Fake iPhone scam costs Apple $895G

It seems Apple has been scammed by a couple of students, but it doesn't look likely to end well for them.

As The Oregonian reports, Yangyang Zhou and Quan Jiang are Chinese students who were studying engineering at Oregon State University and Linn Benton Community College on student visas. However, outside of classes they were busy importing smartphones from Hong Kong, which turned out to be fake iPhones.

The duo then sent each fake iPhone back to Apple, either by mail or in person, stating they were faulty and wouldn't power on. Apple sent them a brand new, legitimate iPhone as part of its warranty process. Each of those new phones was then shipped overseas and sold for a healthy profit, with a share being sent to Jiang's mother who then transferred it to Jiang's bank account. According to The Verge, the two students were so successful at this scam, which they started back in 2017, it has cost Apple $895,800 in new iPhones.

What's unusual here is that Apple allowed the fake iPhones to be replaced so easily. Apparently not being able to power on the iPhone meant authenticity couldn't be verified. Combine that with no proof of purchase being required for the warranty claim and it looks like Apple employees were just following procedure and assuming they were being given real faulty handsets to process.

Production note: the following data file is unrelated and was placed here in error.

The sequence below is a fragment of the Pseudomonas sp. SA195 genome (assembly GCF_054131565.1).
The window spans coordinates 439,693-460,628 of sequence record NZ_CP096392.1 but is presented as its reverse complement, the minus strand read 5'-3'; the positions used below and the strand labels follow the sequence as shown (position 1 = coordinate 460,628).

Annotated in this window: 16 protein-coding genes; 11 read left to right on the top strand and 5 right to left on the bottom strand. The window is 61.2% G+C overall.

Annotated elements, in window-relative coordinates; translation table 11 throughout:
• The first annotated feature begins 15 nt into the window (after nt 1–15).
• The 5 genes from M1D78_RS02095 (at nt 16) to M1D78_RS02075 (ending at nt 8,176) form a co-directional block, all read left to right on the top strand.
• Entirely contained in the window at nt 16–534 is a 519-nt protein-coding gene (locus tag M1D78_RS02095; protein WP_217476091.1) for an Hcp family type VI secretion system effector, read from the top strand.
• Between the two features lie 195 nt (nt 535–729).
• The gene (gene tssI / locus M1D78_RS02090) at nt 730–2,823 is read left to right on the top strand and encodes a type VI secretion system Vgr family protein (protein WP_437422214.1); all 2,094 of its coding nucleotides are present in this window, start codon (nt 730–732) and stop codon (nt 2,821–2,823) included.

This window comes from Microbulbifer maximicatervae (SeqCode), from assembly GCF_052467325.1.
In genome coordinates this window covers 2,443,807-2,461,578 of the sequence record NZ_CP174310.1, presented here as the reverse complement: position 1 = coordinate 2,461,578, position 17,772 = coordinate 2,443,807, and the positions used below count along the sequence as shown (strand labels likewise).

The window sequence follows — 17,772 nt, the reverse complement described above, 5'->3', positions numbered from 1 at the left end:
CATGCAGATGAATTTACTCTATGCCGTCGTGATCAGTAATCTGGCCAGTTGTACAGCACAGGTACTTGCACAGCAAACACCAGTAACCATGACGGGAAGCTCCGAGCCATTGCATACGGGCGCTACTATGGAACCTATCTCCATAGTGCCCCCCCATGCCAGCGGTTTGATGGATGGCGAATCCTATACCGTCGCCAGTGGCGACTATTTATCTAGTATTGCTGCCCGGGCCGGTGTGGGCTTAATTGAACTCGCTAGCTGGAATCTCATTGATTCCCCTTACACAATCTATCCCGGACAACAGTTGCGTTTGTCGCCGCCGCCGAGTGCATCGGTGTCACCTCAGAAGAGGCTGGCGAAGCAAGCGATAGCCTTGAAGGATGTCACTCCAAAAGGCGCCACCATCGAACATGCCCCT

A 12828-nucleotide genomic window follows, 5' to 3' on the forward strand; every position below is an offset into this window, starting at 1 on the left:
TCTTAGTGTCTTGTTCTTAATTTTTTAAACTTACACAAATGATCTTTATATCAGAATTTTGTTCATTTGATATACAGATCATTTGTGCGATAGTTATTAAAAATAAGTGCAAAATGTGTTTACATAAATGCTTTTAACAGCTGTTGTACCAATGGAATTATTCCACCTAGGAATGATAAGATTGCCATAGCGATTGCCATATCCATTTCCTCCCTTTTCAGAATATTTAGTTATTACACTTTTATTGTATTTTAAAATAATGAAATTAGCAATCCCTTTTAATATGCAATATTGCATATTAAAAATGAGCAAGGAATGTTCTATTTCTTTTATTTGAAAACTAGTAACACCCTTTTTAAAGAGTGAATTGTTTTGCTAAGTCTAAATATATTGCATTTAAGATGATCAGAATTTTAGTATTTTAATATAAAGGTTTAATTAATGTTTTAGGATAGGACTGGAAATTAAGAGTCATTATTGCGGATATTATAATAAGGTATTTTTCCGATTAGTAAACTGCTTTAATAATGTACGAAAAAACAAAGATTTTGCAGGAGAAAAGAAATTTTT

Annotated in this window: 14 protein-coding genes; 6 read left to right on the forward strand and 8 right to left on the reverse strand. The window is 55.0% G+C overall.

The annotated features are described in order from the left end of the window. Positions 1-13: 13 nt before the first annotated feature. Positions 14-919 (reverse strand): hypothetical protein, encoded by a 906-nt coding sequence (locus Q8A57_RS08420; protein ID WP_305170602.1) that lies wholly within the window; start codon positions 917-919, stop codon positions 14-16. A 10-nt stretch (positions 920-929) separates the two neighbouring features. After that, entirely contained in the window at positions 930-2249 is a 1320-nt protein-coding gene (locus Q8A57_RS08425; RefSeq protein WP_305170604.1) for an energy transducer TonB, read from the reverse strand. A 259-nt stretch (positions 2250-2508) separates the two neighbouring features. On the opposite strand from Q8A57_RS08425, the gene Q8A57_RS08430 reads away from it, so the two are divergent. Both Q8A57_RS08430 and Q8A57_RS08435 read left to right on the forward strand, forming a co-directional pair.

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In total, Apple allowed 1,493 fake iPhones to be swapped for new ones by the students, but in total they attempted to swap 3,069 of them. Eventually, Apple realized and sent a cease and desist order to the address where Zhou and Jiang lived, but it was ignored.

Now the duo are facing criminal charges, but are out of custody. Jiang is facing charges of illegally trafficking counterfeit goods and fraud, while Zhou is accused of illegally exporting goods. Both deny knowing the phones they sent to Apple were counterfeit.

This article originally appeared on PCMag.com.